Yes, summer is over for us here living in the Southeastern Pennsylvania region and you know what that means…dry, itchy winter skin is upon us. We know that living in this area, that frigid temperatures can cause havoc on our body’s largest organ, your skin.
We have compiled a list of our top tips for winter skincare to help you get through those dry winter months.The skin is the largest organ of the body – a total area of about 20 square feet and accounts for about 15% of your body weight.
Keep baths and showers not only short (like 5 or 10 minutes) but use warm, not hot water and a mild cleanser. It’s tempting to take a nice long hot shower, but hot water evaporates quickly. The cracks in the skin let the nerves get exposed to the air if you don’t immediately moisturize. Tip: If you enjoy a hot shower or bath, keep the bathroom door closed and moisturize immediately.
Don’t skimp on hand washing – hand sanitizers are a good alternative.
Moisturizing your skin is crucial for keeping it hydrated throughout the winter months. Tip: Moisturize with a cream instead of a lotion. Lotions are not as thick as creams and therefore not as moisturizing during the winter months. Creams come in jars and ointments, where lotions commonly come in a pump. Look for a cream that contains olive oil or jojoba oil.
Also, use a non-greasy hand cream and apply it after every hand washing to relieve dry hands. If you have extremely dry hands, dab a bit of petroleum jelly to your hands before bed. And don’t forget about your lips too. Choose a lip balm that feels good on your lips.
Avoid deodorant soaps, alcohol-based toners and products that may contain fragrance can irritate dry, sensitive skin.
Laundry detergent can be irritating to dry skin. Tip: Choose a laundry detergent that is labeled ‘hypoallergenic’. If you are wearing clothing made of wool, be sure to wear cotton or a soft fabric underneath to avoid irritation.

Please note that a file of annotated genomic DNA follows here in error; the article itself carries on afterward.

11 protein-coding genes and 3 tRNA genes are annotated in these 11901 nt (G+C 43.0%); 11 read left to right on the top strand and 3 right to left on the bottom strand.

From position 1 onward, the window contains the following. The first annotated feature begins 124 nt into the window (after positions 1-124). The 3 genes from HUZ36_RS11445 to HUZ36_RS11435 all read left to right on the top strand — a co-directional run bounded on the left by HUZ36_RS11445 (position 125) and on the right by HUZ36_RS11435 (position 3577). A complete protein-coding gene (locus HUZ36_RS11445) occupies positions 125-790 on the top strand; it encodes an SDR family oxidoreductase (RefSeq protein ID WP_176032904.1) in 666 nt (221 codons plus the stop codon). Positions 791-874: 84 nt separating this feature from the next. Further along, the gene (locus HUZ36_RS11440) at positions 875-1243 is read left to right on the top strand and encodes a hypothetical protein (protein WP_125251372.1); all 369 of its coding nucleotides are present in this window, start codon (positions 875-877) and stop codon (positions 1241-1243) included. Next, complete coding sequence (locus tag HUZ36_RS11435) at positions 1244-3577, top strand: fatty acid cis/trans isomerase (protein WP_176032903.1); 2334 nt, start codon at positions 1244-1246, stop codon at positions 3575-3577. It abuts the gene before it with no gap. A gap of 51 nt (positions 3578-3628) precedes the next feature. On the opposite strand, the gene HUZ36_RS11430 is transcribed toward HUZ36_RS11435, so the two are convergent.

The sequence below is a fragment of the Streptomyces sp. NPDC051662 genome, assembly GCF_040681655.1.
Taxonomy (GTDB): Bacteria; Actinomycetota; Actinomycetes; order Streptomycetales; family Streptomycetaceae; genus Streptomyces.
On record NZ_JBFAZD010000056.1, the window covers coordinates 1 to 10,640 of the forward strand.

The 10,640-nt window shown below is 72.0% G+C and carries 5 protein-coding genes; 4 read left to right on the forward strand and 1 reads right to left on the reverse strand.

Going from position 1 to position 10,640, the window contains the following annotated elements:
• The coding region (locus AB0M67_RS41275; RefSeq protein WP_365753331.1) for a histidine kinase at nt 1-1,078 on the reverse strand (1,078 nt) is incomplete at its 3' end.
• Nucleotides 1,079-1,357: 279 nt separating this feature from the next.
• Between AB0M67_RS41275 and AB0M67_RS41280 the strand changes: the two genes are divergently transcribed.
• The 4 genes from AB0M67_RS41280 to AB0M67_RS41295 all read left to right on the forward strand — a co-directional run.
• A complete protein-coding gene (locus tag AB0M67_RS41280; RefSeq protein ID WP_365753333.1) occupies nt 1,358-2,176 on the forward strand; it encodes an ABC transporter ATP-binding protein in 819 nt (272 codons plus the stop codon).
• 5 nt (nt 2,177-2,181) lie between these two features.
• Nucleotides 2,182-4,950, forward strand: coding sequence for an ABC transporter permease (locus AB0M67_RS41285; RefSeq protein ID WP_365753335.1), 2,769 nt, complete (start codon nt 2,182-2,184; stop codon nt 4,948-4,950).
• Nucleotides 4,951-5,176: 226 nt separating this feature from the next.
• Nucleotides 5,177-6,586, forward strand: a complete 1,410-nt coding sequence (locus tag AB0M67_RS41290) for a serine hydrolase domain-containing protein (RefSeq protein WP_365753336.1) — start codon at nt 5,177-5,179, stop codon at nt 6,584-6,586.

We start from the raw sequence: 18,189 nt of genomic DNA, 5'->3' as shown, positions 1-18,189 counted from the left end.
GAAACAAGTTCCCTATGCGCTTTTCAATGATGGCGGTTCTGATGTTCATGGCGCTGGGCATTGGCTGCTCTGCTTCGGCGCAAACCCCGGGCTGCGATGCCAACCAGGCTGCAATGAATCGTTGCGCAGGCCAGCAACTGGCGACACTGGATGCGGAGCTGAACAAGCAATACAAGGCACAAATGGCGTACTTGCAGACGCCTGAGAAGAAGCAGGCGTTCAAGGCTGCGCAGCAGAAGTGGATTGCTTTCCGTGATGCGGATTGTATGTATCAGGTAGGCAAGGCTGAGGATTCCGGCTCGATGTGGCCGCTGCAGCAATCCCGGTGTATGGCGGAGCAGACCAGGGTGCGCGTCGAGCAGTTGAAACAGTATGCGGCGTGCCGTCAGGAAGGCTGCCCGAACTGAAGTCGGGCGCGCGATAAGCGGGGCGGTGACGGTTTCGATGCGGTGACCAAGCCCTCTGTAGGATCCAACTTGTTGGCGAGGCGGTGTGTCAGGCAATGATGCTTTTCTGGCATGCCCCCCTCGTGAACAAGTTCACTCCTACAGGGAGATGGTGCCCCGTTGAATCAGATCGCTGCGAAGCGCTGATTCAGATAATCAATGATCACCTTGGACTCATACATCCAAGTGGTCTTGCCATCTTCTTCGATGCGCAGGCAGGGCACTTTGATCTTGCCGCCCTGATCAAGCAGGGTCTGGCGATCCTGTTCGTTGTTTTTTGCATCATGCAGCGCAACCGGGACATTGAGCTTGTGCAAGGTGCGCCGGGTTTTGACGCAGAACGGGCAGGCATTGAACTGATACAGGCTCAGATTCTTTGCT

Wearing gloves can help reduce dry skin – put them on before going outdoors this winter, wear them if you are performing a job that your hands get wet when doing or when any task that involves getting grease or chemicals on your hands.
Add moisture into the air. When it’s cold and dry, water will evaporate off of the skin’s surface much faster. Tip: To add moisture back into the air in your home, using a humidifier is a great solution especially if you like to set your heat up high.
The skin has three main functions: protection, regulation and sensation. Skin permits the sensations of touch, heat and cold and protects us from microbes, and the elements, and regulates body temperature.
If you’re not feeling relief after implementing our tips, make an appointment with one of our dermatologists. In some cases, extremely dry skin may require a written prescription for an ointment or cream. It can also be a sign of an underlying medical condition such as eczema.
Need an appointment to address your skin concerns? Call (610) 288-2908 or schedule online at www.padermpartners.com
Jason Schoenfeld, M.D.
October 8, 2018